So the film’s title alludes to a double inversion: as suggested above, Choti Babu is the real slave, the ghulam of his degrading passion, and Bhootnath is in fact the master. He’s the one who, in spite of his exposure to desire, has mastered it, and can muse about its power and its glory.

There are many other dimensions in the films, which I have chosen not to deal with, for example its comic relief: there's Mansi, the cunning man of all-trades who acts as Bhootnath's confident throughout the film; there's also Jaba, Suviany Babu's exciting daughter is also quite well used in that respect. But the quality of these two characters is that they're not only comic, Guru Dutt can create comedy effects with their characters, but he's not tied to them. Bhootnath is also made fun of regularly (his creaking shoes).

I’d like to attract the attention of readers to two other very good reviews of Sahib bibi aur ghulam, the best of which is Philip's review, with his excellent presentation of the « woman question », and his suggestive description of the dance-intervals. Upperstall.com centres his review on the “pivotal character” played by a regal Meena Kumari, whose life we know came to resemble her role. He has interesting information about the controversies the film created, as well as some concerning Guru Dutt’s hesitations of certain choices made in the film.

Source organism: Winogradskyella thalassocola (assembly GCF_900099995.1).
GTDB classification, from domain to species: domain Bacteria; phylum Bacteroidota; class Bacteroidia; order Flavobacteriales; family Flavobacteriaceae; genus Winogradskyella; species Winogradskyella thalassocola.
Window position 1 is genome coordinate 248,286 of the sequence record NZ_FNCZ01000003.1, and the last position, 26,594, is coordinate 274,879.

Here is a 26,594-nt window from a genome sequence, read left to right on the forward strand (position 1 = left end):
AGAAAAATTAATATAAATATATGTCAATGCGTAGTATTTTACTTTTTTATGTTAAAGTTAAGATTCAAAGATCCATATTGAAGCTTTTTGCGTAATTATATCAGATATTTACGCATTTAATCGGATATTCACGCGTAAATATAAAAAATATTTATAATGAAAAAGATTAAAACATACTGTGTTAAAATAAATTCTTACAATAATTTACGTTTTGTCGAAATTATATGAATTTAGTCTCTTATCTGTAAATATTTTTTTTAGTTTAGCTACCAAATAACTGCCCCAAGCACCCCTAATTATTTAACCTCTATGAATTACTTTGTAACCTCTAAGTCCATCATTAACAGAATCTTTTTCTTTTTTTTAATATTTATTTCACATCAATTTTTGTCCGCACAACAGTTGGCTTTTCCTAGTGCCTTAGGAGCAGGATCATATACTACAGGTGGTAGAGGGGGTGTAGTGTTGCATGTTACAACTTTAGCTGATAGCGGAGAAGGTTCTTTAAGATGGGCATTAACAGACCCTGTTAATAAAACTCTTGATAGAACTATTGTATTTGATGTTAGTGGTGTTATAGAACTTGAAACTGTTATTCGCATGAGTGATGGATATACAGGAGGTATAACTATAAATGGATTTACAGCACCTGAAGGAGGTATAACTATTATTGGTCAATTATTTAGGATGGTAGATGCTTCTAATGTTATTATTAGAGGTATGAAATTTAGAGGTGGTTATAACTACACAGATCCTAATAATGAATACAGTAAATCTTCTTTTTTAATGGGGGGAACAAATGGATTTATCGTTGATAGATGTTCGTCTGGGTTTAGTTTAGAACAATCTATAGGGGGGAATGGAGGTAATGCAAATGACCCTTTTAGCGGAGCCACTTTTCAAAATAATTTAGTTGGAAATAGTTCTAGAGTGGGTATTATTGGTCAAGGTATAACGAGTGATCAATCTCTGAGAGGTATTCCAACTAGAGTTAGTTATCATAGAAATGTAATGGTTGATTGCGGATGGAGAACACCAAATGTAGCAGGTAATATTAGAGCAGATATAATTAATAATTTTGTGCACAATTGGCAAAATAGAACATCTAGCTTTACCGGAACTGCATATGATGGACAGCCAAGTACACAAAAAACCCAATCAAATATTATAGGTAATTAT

(1)   For those interested, the analysis of this film owes much to René Girard’s theories of psychological and social mimesis, as found in his books Mensonge romantique et vérité romanesque, or Des choses cachées depuis la foundation du monde. (English translations exist)

(2)   Created by Ram Mohan Roy (1772-1833) who believed Hinduism should be directed toward a monotheism which he thought was rooted in the Upanishads. The movement focussed on “women’s uplift”, and tried to change somewhat the plight of women in India, especially widows.

Rédigé par yves

Publié dans #Film reviews

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Suja 20/01/2011 09:49